“Let’s start with you figuring out a name. Preferably sometime this Age.”
“You always must have something to quip back, just for the sake of having something to quip back, mustn’t you? You just enjoy irritating everybody!” Ilmariel exclaimed in exasperation.
Sauron gave a little derisive huff. “Ah, wrapping up the essence of my purpose for being in so many words.”
This gave Ilmariel an idea. Now that it occurred to her, it seemed a bit obvious, as if the idea must have been jumping and waving its arms around in front of her face for the past few minutes, trying to reach her brain.
“What’s that?” Sauron asked, apparently having tuned out, probably assuming that Ilmariel would’ve ranted off on him a few minutes more, and that he therefore need not have bothered to listen.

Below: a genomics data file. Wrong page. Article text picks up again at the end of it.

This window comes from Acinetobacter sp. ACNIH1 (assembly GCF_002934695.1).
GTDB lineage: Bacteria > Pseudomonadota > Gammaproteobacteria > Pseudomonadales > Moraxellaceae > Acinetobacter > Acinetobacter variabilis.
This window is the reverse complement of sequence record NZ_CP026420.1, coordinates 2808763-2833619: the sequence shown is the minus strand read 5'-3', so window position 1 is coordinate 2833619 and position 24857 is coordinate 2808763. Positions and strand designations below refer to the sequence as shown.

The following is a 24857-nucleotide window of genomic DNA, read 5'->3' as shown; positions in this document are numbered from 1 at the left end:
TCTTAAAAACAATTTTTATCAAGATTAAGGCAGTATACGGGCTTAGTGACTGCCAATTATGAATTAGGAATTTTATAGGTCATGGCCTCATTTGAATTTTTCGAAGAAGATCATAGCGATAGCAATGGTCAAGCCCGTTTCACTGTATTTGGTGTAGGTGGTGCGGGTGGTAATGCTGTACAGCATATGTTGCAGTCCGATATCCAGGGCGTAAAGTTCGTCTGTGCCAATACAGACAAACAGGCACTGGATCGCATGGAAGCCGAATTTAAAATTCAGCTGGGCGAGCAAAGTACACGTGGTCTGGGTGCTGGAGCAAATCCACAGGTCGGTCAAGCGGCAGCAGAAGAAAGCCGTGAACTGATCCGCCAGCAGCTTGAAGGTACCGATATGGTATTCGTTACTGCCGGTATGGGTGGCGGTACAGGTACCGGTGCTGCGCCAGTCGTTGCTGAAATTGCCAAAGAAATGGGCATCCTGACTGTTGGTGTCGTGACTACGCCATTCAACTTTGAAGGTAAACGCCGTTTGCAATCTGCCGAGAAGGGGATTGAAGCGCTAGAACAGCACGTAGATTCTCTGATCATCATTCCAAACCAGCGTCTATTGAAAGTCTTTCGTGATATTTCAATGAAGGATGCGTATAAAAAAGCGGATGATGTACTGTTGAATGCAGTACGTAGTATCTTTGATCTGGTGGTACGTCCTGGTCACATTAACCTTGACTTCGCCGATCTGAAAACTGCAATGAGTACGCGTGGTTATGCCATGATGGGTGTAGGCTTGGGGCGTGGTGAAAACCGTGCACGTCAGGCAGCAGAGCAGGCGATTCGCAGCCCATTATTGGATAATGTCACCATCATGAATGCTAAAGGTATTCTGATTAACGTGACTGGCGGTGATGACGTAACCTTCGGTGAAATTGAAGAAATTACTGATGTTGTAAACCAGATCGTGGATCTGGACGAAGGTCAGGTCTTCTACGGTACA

“Iaewur should be your name.”
The instant the words had left Ilmariel’s lips, Sauron opened his mouth as if to immediately smash down this new idea; however, he paused, seemed to process the name a bit, and then closed his mouth. He cocked his head slightly to the side as he considered it, and then nodded to himself. “All right,” he said, at last. “I could probably live with that. Could be better… but, then again, it could be worse, too.” He then turned to Ilmariel. “I don’t suppose you meant it in any sort of positive light, hmm?”
“I did not intend for it to have any particular sort of light,” Ilmariel replied, …although the fact that it is not really the most flattering thing does not bother me at all.”
“None of the names that people have given me had lovely connotations,” said Sauron.
“Nonetheless, I seem to earn them from the work I’ve done, so I try to take them as compliments.”
“You’re messed up,” Ilmariel stated.